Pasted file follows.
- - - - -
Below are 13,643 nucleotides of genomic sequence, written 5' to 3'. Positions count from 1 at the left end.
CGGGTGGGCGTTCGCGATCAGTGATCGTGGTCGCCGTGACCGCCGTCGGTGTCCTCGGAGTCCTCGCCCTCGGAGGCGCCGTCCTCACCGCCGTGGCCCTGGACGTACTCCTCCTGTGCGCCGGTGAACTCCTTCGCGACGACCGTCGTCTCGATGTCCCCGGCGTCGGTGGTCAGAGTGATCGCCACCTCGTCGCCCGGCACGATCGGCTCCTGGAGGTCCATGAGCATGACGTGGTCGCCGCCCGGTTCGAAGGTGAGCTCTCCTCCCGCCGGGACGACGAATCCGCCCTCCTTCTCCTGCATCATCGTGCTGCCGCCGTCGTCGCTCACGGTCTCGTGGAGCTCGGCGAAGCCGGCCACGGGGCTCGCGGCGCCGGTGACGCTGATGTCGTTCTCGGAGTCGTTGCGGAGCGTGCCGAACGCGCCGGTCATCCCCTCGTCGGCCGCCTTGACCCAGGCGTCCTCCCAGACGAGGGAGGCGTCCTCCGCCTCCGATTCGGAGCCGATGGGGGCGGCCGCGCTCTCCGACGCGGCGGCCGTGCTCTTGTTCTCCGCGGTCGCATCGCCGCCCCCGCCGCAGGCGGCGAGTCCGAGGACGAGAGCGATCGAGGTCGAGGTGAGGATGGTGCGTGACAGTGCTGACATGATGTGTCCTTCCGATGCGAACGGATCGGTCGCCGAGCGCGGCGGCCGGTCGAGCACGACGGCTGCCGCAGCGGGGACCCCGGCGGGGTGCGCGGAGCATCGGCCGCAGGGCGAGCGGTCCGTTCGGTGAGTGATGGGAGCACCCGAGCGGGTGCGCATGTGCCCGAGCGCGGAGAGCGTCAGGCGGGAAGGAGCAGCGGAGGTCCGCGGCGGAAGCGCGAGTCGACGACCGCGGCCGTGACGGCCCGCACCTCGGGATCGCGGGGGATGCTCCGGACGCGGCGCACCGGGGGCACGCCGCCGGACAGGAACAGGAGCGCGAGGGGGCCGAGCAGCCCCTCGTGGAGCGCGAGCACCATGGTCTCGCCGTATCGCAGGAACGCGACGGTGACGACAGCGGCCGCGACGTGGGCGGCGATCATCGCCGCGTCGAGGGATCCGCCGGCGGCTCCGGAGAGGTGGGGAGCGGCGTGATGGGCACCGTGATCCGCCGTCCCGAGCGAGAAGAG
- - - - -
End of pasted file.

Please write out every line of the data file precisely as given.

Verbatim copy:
Below are 13,643 nucleotides of genomic sequence, written 5' to 3'. Positions count from 1 at the left end.
CGGGTGGGCGTTCGCGATCAGTGATCGTGGTCGCCGTGACCGCCGTCGGTGTCCTCGGAGTCCTCGCCCTCGGAGGCGCCGTCCTCACCGCCGTGGCCCTGGACGTACTCCTCCTGTGCGCCGGTGAACTCCTTCGCGACGACCGTCGTCTCGATGTCCCCGGCGTCGGTGGTCAGAGTGATCGCCACCTCGTCGCCCGGCACGATCGGCTCCTGGAGGTCCATGAGCATGACGTGGTCGCCGCCCGGTTCGAAGGTGAGCTCTCCTCCCGCCGGGACGACGAATCCGCCCTCCTTCTCCTGCATCATCGTGCTGCCGCCGTCGTCGCTCACGGTCTCGTGGAGCTCGGCGAAGCCGGCCACGGGGCTCGCGGCGCCGGTGACGCTGATGTCGTTCTCGGAGTCGTTGCGGAGCGTGCCGAACGCGCCGGTCATCCCCTCGTCGGCCGCCTTGACCCAGGCGTCCTCCCAGACGAGGGAGGCGTCCTCCGCCTCCGATTCGGAGCCGATGGGGGCGGCCGCGCTCTCCGACGCGGCGGCCGTGCTCTTGTTCTCCGCGGTCGCATCGCCGCCCCCGCCGCAGGCGGCGAGTCCGAGGACGAGAGCGATCGAGGTCGAGGTGAGGATGGTGCGTGACAGTGCTGACATGATGTGTCCTTCCGATGCGAACGGATCGGTCGCCGAGCGCGGCGGCCGGTCGAGCACGACGGCTGCCGCAGCGGGGACCCCGGCGGGGTGCGCGGAGCATCGGCCGCAGGGCGAGCGGTCCGTTCGGTGAGTGATGGGAGCACCCGAGCGGGTGCGCATGTGCCCGAGCGCGGAGAGCGTCAGGCGGGAAGGAGCAGCGGAGGTCCGCGGCGGAAGCGCGAGTCGACGACCGCGGCCGTGACGGCCCGCACCTCGGGATCGCGGGGGATGCTCCGGACGCGGCGCACCGGGGGCACGCCGCCGGACAGGAACAGGAGCGCGAGGGGGCCGAGCAGCCCCTCGTGGAGCGCGAGCACCATGGTCTCGCCGTATCGCAGGAACGCGACGGTGACGACAGCGGCCGCGACGTGGGCGGCGATCATCGCCGCGTCGAGGGATCCGCCGGCGGCTCCGGAGAGGTGGGGAGCGGCGTGATGGGCACCGTGATCCGCCGTCCCGAGCGAGAAGAG